Blare 'Rocky Top' all you want. Get the orange-tinted glasses out and pour all the Kool-Aid. None of it is going to work on me.
I’m not buying into any argument about the Tennessee Vols having a chance to beat Florida in the Swamp Saturday.
Facebook has reminded me all week how my optimism has been crushed over and over. Whether it's memories of Checkered Neyland – a glorious sight wasted on a 10-9 loss to the Gators in 2014 – or posts like, “It’s only 90 minutes away. Time for Tennessee to drain the Swamp (posted in 2011, UT lost 33-23),” I’m constantly bombarded by Tennessee’s football failure.
And it seems like every year, I buy back in around this time and expect the Vols to beat the Gators. Then the game kicks off and I’m reminded that Florida should be paying taxes on its ownership of the Vols.
Even the staunchest UT supporters haven’t started the chatter this year. I guess losing to Georgia State will do that to a fan base. There may be some hope buried deep down, but most Vol faithful I’ve chatted with this week have the same mantra “hoping for the best, but expecting the worst.”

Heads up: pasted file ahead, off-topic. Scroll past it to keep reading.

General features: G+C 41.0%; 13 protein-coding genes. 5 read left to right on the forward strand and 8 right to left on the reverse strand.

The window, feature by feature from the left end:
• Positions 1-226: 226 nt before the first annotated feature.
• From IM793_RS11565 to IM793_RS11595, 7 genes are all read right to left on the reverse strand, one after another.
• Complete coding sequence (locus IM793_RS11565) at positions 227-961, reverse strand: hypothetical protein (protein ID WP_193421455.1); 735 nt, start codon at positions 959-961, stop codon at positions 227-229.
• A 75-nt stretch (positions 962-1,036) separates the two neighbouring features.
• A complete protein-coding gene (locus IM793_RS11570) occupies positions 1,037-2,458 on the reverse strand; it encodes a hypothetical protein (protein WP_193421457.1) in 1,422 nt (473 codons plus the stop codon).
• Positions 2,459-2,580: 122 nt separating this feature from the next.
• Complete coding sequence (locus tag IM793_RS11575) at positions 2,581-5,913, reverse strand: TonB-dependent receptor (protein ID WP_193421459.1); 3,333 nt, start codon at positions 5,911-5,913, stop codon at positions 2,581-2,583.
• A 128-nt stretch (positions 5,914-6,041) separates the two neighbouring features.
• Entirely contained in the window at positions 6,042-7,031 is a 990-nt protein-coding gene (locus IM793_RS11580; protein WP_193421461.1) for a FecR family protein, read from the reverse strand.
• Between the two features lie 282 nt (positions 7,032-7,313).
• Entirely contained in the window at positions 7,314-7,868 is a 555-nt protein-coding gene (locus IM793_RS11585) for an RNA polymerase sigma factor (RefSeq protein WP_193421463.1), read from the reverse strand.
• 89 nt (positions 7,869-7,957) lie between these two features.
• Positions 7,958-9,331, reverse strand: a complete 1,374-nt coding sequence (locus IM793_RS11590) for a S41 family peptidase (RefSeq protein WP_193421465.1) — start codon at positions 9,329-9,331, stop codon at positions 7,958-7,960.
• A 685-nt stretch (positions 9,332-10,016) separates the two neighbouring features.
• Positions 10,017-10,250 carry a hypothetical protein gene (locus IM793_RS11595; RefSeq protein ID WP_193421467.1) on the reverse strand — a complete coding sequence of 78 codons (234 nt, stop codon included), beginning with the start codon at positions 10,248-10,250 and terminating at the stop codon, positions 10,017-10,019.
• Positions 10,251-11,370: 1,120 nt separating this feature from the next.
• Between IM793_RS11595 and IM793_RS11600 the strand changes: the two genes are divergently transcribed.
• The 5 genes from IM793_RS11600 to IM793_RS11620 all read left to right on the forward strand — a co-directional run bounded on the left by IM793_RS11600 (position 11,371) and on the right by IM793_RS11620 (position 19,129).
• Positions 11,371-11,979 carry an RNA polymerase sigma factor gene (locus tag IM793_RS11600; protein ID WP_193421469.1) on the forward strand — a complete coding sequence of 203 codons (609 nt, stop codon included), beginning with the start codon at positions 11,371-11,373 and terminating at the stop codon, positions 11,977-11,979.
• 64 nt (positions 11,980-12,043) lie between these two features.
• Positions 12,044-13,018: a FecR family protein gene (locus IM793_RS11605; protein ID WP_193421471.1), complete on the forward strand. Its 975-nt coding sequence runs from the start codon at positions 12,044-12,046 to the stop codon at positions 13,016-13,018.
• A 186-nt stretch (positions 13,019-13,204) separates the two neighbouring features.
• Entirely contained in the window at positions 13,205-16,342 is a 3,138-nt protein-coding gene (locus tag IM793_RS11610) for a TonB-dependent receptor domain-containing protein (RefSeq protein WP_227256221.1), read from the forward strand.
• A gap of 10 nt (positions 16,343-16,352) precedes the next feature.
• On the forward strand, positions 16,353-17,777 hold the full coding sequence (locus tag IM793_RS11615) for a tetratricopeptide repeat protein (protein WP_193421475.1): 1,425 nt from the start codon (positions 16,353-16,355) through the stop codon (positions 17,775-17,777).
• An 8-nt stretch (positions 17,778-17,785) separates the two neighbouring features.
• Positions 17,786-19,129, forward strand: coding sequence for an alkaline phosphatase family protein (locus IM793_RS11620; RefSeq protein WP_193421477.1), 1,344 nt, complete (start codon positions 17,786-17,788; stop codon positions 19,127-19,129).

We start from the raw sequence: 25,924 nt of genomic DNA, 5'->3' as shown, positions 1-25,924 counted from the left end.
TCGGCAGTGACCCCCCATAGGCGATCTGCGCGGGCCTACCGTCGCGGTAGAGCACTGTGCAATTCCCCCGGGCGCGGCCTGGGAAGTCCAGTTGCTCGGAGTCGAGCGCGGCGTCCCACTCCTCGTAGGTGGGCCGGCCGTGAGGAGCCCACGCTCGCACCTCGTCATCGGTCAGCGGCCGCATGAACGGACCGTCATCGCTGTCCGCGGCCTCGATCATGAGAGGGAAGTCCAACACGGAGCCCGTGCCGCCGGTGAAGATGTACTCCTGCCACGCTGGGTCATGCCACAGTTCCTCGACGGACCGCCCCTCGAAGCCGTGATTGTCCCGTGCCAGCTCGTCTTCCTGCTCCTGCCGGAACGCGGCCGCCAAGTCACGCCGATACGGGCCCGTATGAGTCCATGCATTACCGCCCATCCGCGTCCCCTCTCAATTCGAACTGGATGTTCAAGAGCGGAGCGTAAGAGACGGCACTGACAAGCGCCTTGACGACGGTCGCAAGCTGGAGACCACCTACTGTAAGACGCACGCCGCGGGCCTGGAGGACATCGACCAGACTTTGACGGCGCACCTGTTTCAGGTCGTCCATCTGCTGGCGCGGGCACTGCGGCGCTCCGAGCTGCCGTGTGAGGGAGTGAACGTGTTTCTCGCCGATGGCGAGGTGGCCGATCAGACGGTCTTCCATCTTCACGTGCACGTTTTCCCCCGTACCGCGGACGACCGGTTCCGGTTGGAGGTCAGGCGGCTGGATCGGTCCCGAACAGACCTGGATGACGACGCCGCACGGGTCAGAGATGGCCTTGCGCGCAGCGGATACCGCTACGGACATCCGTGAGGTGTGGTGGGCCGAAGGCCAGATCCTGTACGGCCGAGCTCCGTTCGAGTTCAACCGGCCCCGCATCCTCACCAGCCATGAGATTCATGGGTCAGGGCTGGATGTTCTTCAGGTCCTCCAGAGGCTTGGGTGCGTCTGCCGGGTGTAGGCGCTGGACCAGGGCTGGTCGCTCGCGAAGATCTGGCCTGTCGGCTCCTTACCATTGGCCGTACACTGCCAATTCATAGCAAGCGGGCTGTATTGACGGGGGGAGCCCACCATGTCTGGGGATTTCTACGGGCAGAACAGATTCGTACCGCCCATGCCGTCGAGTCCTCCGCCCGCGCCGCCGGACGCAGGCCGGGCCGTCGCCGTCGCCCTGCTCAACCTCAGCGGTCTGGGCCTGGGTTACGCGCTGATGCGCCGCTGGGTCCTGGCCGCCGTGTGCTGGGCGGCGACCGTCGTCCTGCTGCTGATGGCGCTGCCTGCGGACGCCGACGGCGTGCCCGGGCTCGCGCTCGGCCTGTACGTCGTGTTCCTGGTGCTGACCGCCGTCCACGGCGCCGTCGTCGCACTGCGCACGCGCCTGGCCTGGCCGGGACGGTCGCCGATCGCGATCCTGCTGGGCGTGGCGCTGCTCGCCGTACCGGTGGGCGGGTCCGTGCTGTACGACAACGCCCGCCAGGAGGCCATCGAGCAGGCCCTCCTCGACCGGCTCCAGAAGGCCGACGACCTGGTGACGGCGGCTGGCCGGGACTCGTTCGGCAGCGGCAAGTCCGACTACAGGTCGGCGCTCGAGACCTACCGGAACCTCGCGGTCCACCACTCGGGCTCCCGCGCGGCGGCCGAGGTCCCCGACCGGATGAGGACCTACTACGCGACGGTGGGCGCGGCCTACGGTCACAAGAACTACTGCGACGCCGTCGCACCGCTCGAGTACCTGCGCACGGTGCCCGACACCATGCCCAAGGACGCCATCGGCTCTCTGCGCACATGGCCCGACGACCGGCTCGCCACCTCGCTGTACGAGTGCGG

Why would they not? Just look at the last two trips the Vols had to Gainesville.
Sitting at breakfast with my dad this weekend, I was reminded of the heartache. He was in Gainesville in both 2015 and 2017, watching Florida win in the most agonizing ways for Vol fans.
In 2015, the Vols held a six-point lead and had Florida facing fourth-and-14 with just over a minute to play. The Gators were able to connect on a 63-yard TD pass on the play, with two Vols colliding while trying to make a tackle.
Two years later, overtime looked likely before Florida threw a 63-yard Hail Mary on the game’s final play.
The Gators are ranked in the top 10 coming into this game, while the Vols got off to their worst start in 31 years by losing their first two games. Nothing about this screams “upset alert.”
Tennessee has won just four times in this rivalry since the turn of the century, with one coming 15 years ago to the day of this publishing. Back then, I was a freshman in college watching James Wilhoit kick a 50-yard, game-winning field goal as time expired.
I’ll be shocked if I’m still watching this Saturday when the clock hits zero.